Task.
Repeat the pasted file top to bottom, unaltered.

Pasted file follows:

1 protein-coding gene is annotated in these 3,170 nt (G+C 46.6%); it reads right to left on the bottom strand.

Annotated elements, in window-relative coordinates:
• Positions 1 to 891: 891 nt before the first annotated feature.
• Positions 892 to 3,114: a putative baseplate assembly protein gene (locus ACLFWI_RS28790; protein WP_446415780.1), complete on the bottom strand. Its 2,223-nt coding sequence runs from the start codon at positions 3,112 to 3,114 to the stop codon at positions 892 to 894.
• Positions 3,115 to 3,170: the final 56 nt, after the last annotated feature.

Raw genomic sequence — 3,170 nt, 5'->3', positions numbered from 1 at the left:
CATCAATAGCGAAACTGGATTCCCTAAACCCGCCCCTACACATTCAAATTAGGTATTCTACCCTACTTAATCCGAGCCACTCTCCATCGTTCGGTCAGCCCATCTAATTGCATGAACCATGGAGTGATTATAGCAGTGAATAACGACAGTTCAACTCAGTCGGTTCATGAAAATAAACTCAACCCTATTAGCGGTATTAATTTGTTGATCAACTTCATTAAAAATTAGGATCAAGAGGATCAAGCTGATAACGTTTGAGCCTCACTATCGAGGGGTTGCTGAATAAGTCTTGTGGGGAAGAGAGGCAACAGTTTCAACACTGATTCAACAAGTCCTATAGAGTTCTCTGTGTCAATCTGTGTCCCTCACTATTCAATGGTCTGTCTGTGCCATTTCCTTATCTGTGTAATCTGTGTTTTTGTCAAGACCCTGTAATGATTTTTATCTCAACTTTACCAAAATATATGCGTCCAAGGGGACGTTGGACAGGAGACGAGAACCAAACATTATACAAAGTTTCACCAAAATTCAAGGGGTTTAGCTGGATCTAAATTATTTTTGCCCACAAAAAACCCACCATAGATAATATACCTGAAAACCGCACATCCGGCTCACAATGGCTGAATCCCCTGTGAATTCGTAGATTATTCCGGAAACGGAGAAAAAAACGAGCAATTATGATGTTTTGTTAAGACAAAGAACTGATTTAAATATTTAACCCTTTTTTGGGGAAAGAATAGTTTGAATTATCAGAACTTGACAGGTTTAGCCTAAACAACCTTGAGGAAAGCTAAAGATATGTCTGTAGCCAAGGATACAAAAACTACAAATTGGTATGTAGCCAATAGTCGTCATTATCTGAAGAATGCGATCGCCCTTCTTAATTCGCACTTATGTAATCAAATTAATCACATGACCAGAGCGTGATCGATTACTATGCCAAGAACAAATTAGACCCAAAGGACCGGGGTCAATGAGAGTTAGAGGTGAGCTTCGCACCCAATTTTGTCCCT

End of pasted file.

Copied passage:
1 protein-coding gene is annotated in these 3,170 nt (G+C 46.6%); it reads right to left on the bottom strand.

Annotated elements, in window-relative coordinates:
• Positions 1 to 891: 891 nt before the first annotated feature.
• Positions 892 to 3,114: a putative baseplate assembly protein gene (locus ACLFWI_RS28790; protein WP_446415780.1), complete on the bottom strand. Its 2,223-nt coding sequence runs from the start codon at positions 3,112 to 3,114 to the stop codon at positions 892 to 894.
• Positions 3,115 to 3,170: the final 56 nt, after the last annotated feature.

Raw genomic sequence — 3,170 nt, 5'->3', positions numbered from 1 at the left:
CATCAATAGCGAAACTGGATTCCCTAAACCCGCCCCTACACATTCAAATTAGGTATTCTACCCTACTTAATCCGAGCCACTCTCCATCGTTCGGTCAGCCCATCTAATTGCATGAACCATGGAGTGATTATAGCAGTGAATAACGACAGTTCAACTCAGTCGGTTCATGAAAATAAACTCAACCCTATTAGCGGTATTAATTTGTTGATCAACTTCATTAAAAATTAGGATCAAGAGGATCAAGCTGATAACGTTTGAGCCTCACTATCGAGGGGTTGCTGAATAAGTCTTGTGGGGAAGAGAGGCAACAGTTTCAACACTGATTCAACAAGTCCTATAGAGTTCTCTGTGTCAATCTGTGTCCCTCACTATTCAATGGTCTGTCTGTGCCATTTCCTTATCTGTGTAATCTGTGTTTTTGTCAAGACCCTGTAATGATTTTTATCTCAACTTTACCAAAATATATGCGTCCAAGGGGACGTTGGACAGGAGACGAGAACCAAACATTATACAAAGTTTCACCAAAATTCAAGGGGTTTAGCTGGATCTAAATTATTTTTGCCCACAAAAAACCCACCATAGATAATATACCTGAAAACCGCACATCCGGCTCACAATGGCTGAATCCCCTGTGAATTCGTAGATTATTCCGGAAACGGAGAAAAAAACGAGCAATTATGATGTTTTGTTAAGACAAAGAACTGATTTAAATATTTAACCCTTTTTTGGGGAAAGAATAGTTTGAATTATCAGAACTTGACAGGTTTAGCCTAAACAACCTTGAGGAAAGCTAAAGATATGTCTGTAGCCAAGGATACAAAAACTACAAATTGGTATGTAGCCAATAGTCGTCATTATCTGAAGAATGCGATCGCCCTTCTTAATTCGCACTTATGTAATCAAATTAATCACATGACCAGAGCGTGATCGATTACTATGCCAAGAACAAATTAGACCCAAAGGACCGGGGTCAATGAGAGTTAGAGGTGAGCTTCGCACCCAATTTTGTCCCT